Secret Mojo Dumbs It Down for You

October 27, 2006

Boy I’d like to tap that…

Filed under: Music — secretmojo @ 3:55 am

How do you even begin to write about something like this?

I mean, god damn. What’s more is that Erik Mongrain isn’t the end of it. In fact, as I net-splurged on fingertap guitar, I discovered that, while Mongrain has impressive chops, there are far more musicians out there that lend more musicality (as in “graspability”) to their compositions. In other words, when you close your eyes, they’re still impressive.

Michael Hedges, a strong influence of Mongrain, is one of those guys. He was a guitarist stolen from the world in a fatal car crash, and proves in this video (has two songs) that it’s not just technique, but technique applied musically that creates wonder.

Notice how Hedges squeezes the entire dynamic range out of his guitar. Even furious triplets are played delicately, quietly; technique serving the desire of the ear. It may seem like a waste when you listen to it. Why such a rapid-fire lick, just to underlay a mere passage? Something so impressive should jump out front and center and announce its ownership of the world! I SAID “!”! (That’s certainly what works on American Idol).

But this is where true mastery comes in. Hedges is so poised, so skilled, that a movement requiring years of practice from even the most talented to master — and therefore eternally out of reach for mere mortals — is but another trick in his bag, another way to get at music. As I always contend, “there is nothing more astonishing than ease.”

In my short exploration into unconventional guitar, I discovered one fingerstylist (besides Hedges) I could truly say impressed me with my eyes closed. His name is Andy McKee. He’s not as wacky-dextrous as the others (at least he doesn’t show it), but I really like his ear for music. My prediction is that within five years, he’ll be the hot new composer, writing scores for movies using a total of six strings. At least, it’s what I hope for both him and this style of guitar music.

Finally, I must mention a video that literally had me laughing in joy. Similar to Fencer’s juggling links (which still get me to this day), these two demonstrations (top of page) of a funky instrument called “the stick” had me clapping my hands (yes, it’s true) and yelling at my screen: “My god, that is so. fucking. coooooool!”

Greg Howard, the zealous advocate of the Chapman stick who plays in these two videos, is a keyboardist and sax player who found magic in the tapping technique developed by Emmett Chapman (designer of the stick). To be honest, Howard plays stick better than Emmett Chapman himself. Dave Matthews has used him on occasion, and the guy certainly deserves more attention. Check out his solo performances from his album Stick Figures (scroll down).

Sufficed to say, I want me one of those sticks. In a bad way. Looks like a bitch to play, and it’s not acoustic. But God. Damn. It’s the only instrument I know of that retains some of the compositional features of a keyboard while offering things a keyboard lacks (pitch bend, slide, tremolo, timbre experiments, and so on). Oh, the vibrato envy!

I hope the stick catches on. Unfortunately, its $2,600 price tag is prohibitive for such an experimental amplified instrument. I’d expect that kind of price from a keyboard or a violin, because they already have a support system of teachers and players around the globe. But for an instrument that you may just discover is not your bag of tea? No thanks.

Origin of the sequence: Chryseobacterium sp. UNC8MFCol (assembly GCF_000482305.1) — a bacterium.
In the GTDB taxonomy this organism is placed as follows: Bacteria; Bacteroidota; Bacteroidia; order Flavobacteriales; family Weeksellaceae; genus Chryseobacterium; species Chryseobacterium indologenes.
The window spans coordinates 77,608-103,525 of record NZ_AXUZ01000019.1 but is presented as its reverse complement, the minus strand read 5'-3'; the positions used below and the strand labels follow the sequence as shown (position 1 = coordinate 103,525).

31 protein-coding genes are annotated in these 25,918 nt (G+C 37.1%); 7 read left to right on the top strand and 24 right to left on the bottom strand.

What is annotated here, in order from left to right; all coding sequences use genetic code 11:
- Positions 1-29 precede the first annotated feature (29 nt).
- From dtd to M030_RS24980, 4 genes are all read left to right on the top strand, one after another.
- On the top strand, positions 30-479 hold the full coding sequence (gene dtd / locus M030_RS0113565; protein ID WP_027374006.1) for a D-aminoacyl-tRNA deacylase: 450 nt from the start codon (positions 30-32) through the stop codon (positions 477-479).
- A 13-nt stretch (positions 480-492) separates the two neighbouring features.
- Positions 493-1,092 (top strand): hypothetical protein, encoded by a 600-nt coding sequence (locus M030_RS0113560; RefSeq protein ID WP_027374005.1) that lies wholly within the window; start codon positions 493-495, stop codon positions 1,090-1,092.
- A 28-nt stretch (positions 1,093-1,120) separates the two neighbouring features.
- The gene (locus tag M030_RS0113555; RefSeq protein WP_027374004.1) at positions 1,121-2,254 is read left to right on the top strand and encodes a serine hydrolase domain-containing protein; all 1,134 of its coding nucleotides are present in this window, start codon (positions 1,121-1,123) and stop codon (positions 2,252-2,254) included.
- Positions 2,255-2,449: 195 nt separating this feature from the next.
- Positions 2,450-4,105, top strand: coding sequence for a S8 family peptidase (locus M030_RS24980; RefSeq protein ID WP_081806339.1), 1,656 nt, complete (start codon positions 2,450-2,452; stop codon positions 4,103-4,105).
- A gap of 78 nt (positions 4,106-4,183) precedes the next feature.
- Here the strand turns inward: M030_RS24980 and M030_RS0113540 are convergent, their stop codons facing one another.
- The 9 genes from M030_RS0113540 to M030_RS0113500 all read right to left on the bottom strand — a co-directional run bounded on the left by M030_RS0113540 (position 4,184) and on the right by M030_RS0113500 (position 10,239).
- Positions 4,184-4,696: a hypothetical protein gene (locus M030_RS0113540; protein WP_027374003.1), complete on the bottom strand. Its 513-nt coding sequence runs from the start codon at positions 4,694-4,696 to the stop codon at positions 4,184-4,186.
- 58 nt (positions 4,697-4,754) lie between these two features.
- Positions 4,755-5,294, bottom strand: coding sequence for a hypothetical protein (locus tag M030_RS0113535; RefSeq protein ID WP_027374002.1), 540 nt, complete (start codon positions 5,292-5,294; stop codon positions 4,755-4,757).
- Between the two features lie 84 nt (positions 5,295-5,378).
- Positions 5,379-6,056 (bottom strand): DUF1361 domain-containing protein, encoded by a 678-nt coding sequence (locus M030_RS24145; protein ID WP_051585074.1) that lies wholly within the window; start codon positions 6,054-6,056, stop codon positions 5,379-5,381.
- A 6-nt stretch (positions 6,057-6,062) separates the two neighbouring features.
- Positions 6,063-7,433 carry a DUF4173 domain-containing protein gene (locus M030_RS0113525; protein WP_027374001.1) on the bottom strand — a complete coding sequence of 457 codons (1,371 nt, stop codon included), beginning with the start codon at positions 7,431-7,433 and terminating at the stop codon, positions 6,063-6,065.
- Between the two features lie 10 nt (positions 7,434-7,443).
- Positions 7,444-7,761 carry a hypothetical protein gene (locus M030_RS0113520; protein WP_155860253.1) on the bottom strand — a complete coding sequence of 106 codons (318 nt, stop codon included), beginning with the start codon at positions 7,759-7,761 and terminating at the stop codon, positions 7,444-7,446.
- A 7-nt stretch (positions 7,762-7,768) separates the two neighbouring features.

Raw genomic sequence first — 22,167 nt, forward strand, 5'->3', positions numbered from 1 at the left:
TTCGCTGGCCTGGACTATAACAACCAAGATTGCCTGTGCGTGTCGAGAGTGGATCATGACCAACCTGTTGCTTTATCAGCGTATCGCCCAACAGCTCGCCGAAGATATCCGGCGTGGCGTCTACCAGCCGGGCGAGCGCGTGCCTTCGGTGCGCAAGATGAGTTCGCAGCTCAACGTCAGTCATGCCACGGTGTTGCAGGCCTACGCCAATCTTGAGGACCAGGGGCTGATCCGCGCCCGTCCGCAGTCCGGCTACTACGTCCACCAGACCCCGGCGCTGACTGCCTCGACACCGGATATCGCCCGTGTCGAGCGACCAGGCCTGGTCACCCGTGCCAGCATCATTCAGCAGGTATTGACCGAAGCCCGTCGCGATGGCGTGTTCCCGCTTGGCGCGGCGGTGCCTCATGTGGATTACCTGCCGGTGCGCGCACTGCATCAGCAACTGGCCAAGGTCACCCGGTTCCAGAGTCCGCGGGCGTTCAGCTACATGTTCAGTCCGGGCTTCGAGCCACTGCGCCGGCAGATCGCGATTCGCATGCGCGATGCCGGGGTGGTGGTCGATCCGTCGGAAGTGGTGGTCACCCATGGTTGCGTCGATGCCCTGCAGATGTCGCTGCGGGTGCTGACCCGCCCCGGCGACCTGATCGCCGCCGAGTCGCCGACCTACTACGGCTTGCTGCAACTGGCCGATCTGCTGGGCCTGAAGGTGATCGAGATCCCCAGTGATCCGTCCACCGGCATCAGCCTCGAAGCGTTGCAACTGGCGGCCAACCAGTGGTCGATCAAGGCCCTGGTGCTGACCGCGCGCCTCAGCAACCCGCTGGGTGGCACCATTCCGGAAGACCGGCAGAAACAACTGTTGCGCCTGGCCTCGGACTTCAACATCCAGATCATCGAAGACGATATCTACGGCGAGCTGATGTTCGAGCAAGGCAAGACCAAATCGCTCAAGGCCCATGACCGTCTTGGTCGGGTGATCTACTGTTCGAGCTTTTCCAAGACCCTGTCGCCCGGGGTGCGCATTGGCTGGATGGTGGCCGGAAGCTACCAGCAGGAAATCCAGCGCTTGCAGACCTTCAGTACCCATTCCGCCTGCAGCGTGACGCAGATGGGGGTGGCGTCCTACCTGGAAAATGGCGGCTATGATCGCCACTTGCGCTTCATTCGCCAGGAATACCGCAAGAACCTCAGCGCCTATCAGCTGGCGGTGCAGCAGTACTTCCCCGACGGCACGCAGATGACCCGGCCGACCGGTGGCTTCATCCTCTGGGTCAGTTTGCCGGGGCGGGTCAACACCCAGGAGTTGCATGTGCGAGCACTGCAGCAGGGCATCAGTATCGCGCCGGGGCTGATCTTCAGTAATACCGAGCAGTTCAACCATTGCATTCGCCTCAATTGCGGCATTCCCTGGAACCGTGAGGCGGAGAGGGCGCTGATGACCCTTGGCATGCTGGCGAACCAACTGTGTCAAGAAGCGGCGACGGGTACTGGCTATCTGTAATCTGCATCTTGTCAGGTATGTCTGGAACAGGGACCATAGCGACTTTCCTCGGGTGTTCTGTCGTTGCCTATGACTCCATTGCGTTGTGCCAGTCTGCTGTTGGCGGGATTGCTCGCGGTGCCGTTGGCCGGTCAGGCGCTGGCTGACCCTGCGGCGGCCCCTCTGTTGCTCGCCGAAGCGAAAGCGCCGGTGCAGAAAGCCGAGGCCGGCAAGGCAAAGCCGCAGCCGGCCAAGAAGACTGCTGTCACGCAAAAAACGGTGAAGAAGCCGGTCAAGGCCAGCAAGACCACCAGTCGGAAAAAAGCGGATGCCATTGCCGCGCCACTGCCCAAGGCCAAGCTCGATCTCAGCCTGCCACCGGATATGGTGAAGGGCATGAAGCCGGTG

It’s still wicked cool, though. Shame about the price.


Okay, I’m probably unfair singling anybody out, because there’s plenty of fingerstyling to be impressed with over at Candy Rat Records, like Erick Turnbull (mp3 sample, site), Antoine Dufour (mp3 sample, site), Don Ross (mp3 sample, site), and a grammy-nominated guy who boldly does it with Bass, Michael Manring (mp3 sample, site). Not to mention all the newgrass artists, chicks like Ani DiFranco (mp3, site) and on, and on, and on…

Here’s a selection of Chapman stick players on YouTube (why all the ambient music, man?)

Michael Hedges kicks ass with All Along the Watchtower

Don Kush, another impressive fingertapping artist, who plays the guitar harp.

In my opinion, a superior composition from Eric Mongrain called The Silent Fool.

Check out more performance videos of the stick from various artists.

Musicians influenced by Michael Hedges (with mp3s).



  1. Wow! Great stuff…

    And wonderful you’re back blogging… I’ve been away travelling on the other side of the Great Chinese Firewall, so I haven’t checked in for awhile.

    And belated congratulations too on the knitting project…


    Comment by fencer — October 27, 2006 @ 5:35 am | Reply

  2. Thanks, fencer. I have been secretly admiring your writing and travel posts from afar. It’d be interesting to know if my (and all blogs are blocked by the Great Firewall. I’d certainly get a satisfied (though unethical) feeling of naughtiness if that were true.

    Comment by secretmojo — October 29, 2006 @ 12:10 pm | Reply

  3. Hello

    Great book. I just want to say what a fantastic thing you are doing! Good luck!


    Comment by tovorinok — July 5, 2007 @ 3:23 am | Reply

  4. You know, the Chapman Stick is not the only two-handed tapping instrument out there. There is the Warr Guitar, the Bunker Touch-Guitar, and the instrument my company makes which is called the Mobius Megatar touch-style bass. Some of our instruments cost half that of the Chapman Stick, and yet the Megatar offers a number of features that are either not available or they’re extra cost on The Stick.

    You can compare Chapman Stick to the Megatar yourself. Our website will be found at www megatar com.

    Comment by Chapman Stick Comparing Traktor — April 11, 2008 @ 7:10 pm | Reply

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